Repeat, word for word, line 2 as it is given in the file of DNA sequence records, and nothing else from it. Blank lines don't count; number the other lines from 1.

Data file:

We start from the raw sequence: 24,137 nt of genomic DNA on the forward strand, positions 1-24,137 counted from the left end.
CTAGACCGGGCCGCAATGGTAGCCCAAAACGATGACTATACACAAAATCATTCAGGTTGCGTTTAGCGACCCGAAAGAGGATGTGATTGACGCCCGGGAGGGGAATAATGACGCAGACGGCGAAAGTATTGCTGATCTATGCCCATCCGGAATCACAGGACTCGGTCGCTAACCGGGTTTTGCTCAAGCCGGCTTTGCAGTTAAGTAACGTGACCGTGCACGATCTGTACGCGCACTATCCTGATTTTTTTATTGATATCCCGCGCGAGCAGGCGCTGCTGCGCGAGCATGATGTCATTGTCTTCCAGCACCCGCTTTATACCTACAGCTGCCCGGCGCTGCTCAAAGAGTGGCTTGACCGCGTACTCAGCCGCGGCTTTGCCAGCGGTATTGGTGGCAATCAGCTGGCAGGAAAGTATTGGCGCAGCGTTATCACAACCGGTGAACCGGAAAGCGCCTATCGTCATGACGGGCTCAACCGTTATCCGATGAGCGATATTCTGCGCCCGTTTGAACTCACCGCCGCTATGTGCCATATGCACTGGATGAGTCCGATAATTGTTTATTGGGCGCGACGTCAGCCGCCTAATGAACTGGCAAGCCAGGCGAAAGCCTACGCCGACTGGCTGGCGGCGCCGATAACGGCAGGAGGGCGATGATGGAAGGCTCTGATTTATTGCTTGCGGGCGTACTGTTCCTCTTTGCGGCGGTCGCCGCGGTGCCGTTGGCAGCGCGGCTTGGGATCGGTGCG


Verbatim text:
CTAGACCGGGCCGCAATGGTAGCCCAAAACGATGACTATACACAAAATCATTCAGGTTGCGTTTAGCGACCCGAAAGAGGATGTGATTGACGCCCGGGAGGGGAATAATGACGCAGACGGCGAAAGTATTGCTGATCTATGCCCATCCGGAATCACAGGACTCGGTCGCTAACCGGGTTTTGCTCAAGCCGGCTTTGCAGTTAAGTAACGTGACCGTGCACGATCTGTACGCGCACTATCCTGATTTTTTTATTGATATCCCGCGCGAGCAGGCGCTGCTGCGCGAGCATGATGTCATTGTCTTCCAGCACCCGCTTTATACCTACAGCTGCCCGGCGCTGCTCAAAGAGTGGCTTGACCGCGTACTCAGCCGCGGCTTTGCCAGCGGTATTGGTGGCAATCAGCTGGCAGGAAAGTATTGGCGCAGCGTTATCACAACCGGTGAACCGGAAAGCGCCTATCGTCATGACGGGCTCAACCGTTATCCGATGAGCGATATTCTGCGCCCGTTTGAACTCACCGCCGCTATGTGCCATATGCACTGGATGAGTCCGATAATTGTTTATTGGGCGCGACGTCAGCCGCCTAATGAACTGGCAAGCCAGGCGAAAGCCTACGCCGACTGGCTGGCGGCGCCGATAACGGCAGGAGGGCGATGATGGAAGGCTCTGATTTATTGCTTGCGGGCGTACTGTTCCTCTTTGCGGCGGTCGCCGCGGTGCCGTTGGCAGCGCGGCTTGGGATCGGTGCG